My good friend, Rachel, and I started a podcast recently, and one of my absolute favorite things about the podcast is how it centers around questions that people send in to us anonymously. On our most recent episode, we answered a question that essentially said, “I don’t know what my purpose is. How do you realize you’re where you’re supposed to be?” Rachel did an amazing job uncovering the illusion that we had to be “who we’re supposed to be” to be happy. We discussed how we all have talents and gifts and until we lean into what sets our soul on fire, we’ll feel like something is missing. This person was only 25, but felt lost – like she hadn’t gotten anywhere because she wasn’t using her degree to do what she loved.

Even though we answered this question, I haven’t been able to get the core of it out of my mind – the cry of “What is my purpose?”

It’s a question that begs an answer so essential to our makeup that many of us spend our lives in search of it. In 2002, Rick Warren released a book called The Purpose Driven Life – a Christian book about fulfilling what God placed you on earth to do. The book was on The New York Times Bestseller List for 90 weeks! By 2019, 32 million copies had been sold in more than 85 languages.

In 1946, a psychiatrist and neurologist named Viktor Frankl released a book, Man’s Search for Meaning, chronicling his experience as a prisoner in Auschwitz. In the second part of the book, he discusses logotherapy – a theory based on the premise that the primary motivational force of an individual is to find meaning in life. Frankl was an existentialist and found that even Americans (renowned for being materialistic and greedy) respond to surveys in overwhelming numbers saying our greatest desire is to find meaning and purpose in life. Not money. Not fame. Not love. Meaning. Purpose. Calling.

Philosophers, religious leaders, and royalty have been searching for the meaning of life as far back as life itself. It’s not a new search – a new dilemma – and that should bring us all comfort. Finding our purpose is something that the majority of us have wrestled with at one point or another. Even those who are devoutly religious struggle with this from time to time. If this wasn’t the case, The Purpose Driven Life wouldn’t have been such a hit. The Bible has been opened by countless people throughout history saying, “Just give me a sign. Show me the way. What am I meant to do?”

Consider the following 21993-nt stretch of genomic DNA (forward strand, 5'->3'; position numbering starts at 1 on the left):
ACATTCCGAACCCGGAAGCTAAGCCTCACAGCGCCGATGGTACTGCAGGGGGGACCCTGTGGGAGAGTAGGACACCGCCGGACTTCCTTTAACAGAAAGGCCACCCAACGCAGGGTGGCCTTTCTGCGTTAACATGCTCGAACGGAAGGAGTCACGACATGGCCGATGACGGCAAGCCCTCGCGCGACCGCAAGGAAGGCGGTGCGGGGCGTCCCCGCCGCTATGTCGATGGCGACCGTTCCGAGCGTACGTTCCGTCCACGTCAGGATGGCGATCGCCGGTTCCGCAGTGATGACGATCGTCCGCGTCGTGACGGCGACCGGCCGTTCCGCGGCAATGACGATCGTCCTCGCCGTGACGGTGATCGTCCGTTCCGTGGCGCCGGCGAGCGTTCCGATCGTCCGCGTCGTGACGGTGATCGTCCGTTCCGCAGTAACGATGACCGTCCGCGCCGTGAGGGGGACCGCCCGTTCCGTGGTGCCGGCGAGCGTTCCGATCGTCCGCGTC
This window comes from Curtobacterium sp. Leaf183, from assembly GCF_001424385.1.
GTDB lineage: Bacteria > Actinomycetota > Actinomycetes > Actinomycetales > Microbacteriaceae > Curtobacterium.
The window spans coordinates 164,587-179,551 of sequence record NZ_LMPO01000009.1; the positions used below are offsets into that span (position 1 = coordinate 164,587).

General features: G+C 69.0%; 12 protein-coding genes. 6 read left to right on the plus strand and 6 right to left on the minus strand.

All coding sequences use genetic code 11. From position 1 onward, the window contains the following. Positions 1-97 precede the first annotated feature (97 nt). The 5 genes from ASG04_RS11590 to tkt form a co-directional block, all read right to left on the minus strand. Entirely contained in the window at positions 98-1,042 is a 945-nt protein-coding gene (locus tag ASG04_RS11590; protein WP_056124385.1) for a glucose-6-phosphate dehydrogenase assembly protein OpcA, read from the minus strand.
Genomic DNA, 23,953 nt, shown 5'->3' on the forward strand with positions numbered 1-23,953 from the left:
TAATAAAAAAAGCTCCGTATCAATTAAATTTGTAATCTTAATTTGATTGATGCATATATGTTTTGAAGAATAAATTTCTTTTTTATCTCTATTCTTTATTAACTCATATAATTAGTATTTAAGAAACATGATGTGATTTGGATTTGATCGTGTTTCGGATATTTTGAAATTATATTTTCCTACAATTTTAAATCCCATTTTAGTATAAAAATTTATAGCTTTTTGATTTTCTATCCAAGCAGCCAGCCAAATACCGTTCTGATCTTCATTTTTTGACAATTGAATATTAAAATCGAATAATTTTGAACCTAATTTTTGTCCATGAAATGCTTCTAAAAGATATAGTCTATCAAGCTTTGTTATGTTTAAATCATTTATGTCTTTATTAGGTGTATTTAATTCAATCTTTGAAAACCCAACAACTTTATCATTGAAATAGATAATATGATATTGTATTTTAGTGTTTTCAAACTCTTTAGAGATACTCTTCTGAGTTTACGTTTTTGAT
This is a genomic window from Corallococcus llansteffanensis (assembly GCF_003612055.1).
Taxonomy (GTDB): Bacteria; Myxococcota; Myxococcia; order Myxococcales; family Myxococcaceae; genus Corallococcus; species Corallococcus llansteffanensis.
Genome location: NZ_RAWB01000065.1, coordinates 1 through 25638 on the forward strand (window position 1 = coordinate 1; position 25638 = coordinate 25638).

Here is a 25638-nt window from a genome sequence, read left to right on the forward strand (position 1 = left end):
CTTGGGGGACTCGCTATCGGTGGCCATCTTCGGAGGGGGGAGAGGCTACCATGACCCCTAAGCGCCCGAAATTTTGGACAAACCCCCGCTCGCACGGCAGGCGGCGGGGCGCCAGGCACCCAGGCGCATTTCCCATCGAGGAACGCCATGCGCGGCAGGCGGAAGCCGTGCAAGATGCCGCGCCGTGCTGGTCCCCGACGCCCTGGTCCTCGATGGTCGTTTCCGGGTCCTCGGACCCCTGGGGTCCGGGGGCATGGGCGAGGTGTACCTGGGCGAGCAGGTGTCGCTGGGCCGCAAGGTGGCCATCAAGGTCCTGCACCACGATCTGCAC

Well, I’m here to tell you that I don’t have a damn clue. Humans have been searching for purpose for millennia, and I wish I could say that I discovered the rare formula for discovering yours today, but I’d be lying.

BUT before you exit out of this blog, I do have three thoughts on purpose that I feel like might be able to help you, or at least might be able to help shift your thinking.

1. Wherever you are RIGHT NOW contains purpose.

We are finite, and our understanding is less than limited. There are things going on right under our noses that we don’t – we can’t – comprehend. What if the exact place that you’re at right now is the exact place you’re supposed to be? I know that sounds super woo woo and eye roll-y, but stay with me.

What if you’re stuck working a part time job somewhere, totally discouraged because all of the places you’re applying for aren’t calling you back for an interview? WHAT IF the reason you haven’t been called yet is because in just three weeks you’ll meet a customer at your job and make a connection that will lead you to the opportunity of your dreams? OR what if you’re single and want a significant other so bad, but if you met someone right now it would prevent you from meeting the person you’re going to spend the rest of your life with? Or what if this very season of your life is preparing you for the book you’re going to write, or the person you’re going to help, or the position you’re going to be hired for? What if you missed it because you were convinced this season had no purpose?